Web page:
Getting A Mortgage: How The Process Has Changed
In the heyday of the housing boom in 2004 and 2005, lenders used to joke that "all you need to get a mortgage is to be breathing." Times have changed. Between the real estate market debacle and the banking crisis, standards for loan approval have tightened far beyond breathing. (For related reading, take a look at 4 Key Factors That Drive The Real Estate Market.)
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While it may be harder to qualify for a mortgage today, the process in many ways is simply a return to the pre-housing boom days when consumers were required to prove their income and assets, demonstrate their ability to repay the loan and have sufficient savings for a down payment and cash reserves.
Down Payment Requirements
The days of widely available, no-down-payment loans are gone for most buyers. In the midst of the housing boom, no-down-payment loans were readily available, but these days conventional loans require a down payment of 5 to 15%. Government-insured FHA loans require a down payment of 3.5% for qualified buyers, but those with a credit score below 580 must make a down payment of 10%. VA loans, available to members of the military and veterans, are available without a down payment. The USDA loan program, available to residents in designated rural areas, also offers no down payment loans. (Learn more about VA loans in The Unique Advantages of VA Mortgages.)
Borrowers used to be able to apply for a variety of mortgage products such as interest-only loans and option-ARMs. While interest-only loans are rarely available today, the option-ARMs have disappeared completely. Plain vanilla fixed-rate loans are the most popular for the majority of borrowers today, followed by hybrid ARMs with a fixed-rate of one-to-ten years, followed by a rate that adjusts yearly. (Read more about option-ARMs in Option ARMs: American Dream or Mortgage Nightmare?)
Lenders today rely more heavily than in the past on your credit score to determine not only whether you qualify for a mortgage but also to set your interest rate. While lenders vary, most say a credit score of 680 is required to be approved for a conventional loan. FHA loan requirements are a little looser, and some lenders (but not all) will approve an FHA loan for a consumer with a credit score of 620 or under. Many require a score of 640 for an FHA loan. Borrowers with a credit score of 720 or 740 and above are likely to be approved, depending on other financial circumstances. Interest rates are set on a tiered basis, with the best interest rates going to borrowers with the highest credit scores.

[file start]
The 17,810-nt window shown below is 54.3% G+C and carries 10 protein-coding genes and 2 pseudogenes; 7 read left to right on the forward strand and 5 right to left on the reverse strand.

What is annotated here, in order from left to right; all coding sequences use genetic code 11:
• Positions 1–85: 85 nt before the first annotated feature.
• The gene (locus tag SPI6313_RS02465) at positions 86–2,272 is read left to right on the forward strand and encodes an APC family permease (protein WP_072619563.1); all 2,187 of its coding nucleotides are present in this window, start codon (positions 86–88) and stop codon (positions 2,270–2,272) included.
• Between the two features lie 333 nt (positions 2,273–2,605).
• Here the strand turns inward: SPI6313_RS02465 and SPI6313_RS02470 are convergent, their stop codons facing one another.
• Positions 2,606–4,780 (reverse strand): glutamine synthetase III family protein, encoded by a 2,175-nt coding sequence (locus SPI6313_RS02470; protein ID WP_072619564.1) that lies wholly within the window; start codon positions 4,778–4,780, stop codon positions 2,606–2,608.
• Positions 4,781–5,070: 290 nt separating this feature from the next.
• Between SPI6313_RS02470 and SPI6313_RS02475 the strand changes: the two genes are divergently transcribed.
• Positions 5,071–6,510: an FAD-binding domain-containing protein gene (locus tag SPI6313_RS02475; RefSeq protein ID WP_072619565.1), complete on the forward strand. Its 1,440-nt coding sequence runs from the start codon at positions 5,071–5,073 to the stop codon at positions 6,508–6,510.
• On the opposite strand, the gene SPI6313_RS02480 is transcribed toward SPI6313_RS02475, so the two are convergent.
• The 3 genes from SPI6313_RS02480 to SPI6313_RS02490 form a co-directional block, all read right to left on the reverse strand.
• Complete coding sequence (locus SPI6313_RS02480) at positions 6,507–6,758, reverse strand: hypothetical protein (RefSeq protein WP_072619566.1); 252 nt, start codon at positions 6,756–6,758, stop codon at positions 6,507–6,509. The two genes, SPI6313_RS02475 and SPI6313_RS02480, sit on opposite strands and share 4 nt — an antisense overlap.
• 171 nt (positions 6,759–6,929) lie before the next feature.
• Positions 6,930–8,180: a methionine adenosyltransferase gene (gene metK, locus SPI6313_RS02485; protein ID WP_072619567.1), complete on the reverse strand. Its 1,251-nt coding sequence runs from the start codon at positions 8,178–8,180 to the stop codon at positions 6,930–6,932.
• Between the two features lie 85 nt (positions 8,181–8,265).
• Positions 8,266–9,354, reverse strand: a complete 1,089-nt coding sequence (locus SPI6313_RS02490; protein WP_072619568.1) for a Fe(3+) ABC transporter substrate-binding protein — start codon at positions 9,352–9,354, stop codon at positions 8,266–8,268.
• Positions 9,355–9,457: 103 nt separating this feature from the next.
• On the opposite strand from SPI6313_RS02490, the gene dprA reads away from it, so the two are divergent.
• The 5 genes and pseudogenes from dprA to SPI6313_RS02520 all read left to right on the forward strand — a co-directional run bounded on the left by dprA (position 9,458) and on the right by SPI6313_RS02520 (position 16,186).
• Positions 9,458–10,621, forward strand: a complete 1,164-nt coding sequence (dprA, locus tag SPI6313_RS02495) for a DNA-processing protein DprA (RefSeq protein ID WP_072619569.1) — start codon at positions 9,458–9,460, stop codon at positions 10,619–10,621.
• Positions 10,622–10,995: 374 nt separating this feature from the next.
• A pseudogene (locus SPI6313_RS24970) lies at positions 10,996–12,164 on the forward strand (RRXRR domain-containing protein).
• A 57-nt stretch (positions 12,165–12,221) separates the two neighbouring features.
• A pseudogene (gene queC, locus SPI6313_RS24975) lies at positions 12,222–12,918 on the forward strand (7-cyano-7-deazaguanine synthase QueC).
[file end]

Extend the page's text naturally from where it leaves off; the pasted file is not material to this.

At the height of the housing boom, many lenders were approving "no-income verification/no-documentation loans," but those are pretty much impossible to find today. Borrowers need to prove their income with two years of tax returns and will need bank statements to prove that they have assets and cash reserves. Money that is being used for a down payment and closing costs must have a paper trail that shows where it came from, since there are rules concerning the ability to use gift funds.
A few years ago, lenders were approving "stated income" loans, but now lenders take the time to verify employment and are looking carefully at job stability as part of the approval process. Mortgage approvals are much more difficult for self-employed applicants who must prove a steady stream of income and the viability of the business.
Another more restrictive move for borrowers today is the debt-to-income ratio. In the days of looser guidelines, lenders were more willing to stretch debt-to-income ratios to as much as 50% if the borrowers seemed to have the ability to repay the loan. Most lenders now limit borrowers to a housing payment of 31 to 33% of gross monthly income and an overall debt of 43 to 45%. Sometimes a high credit score or significant cash reserves or a high down payment will allow borrowers to exceed these guidelines, but lenders are much less willing to expand these ratios than in the past.
Extra Credit Checks
As part of their new stricter guidelines, lenders sometimes recheck your credit after a loan approval but before the loan settlement date as an added protection for their investment. Borrowers need to be very careful to avoid using their credit cards, applying for additional credit or switching jobs during the crucial period between a loan approval and the settlement.
The Bottom Line
All of these new rules and changes to the mortgage process mean that one more thing has changed since the banking crisis: Loan approvals take longer. Lenders now have to carefully check every detail on the loan application along with having an appraisal done, so borrowers need to be prepared for an application-to-settlement period of at least 30 days, but often 45 to even 60 days. While this may be frustrating, it is all part of a renewed effort among lenders to carefully screen loan applicants. (For additional reading, also check out Can You Hit A Perfect Credit Score?)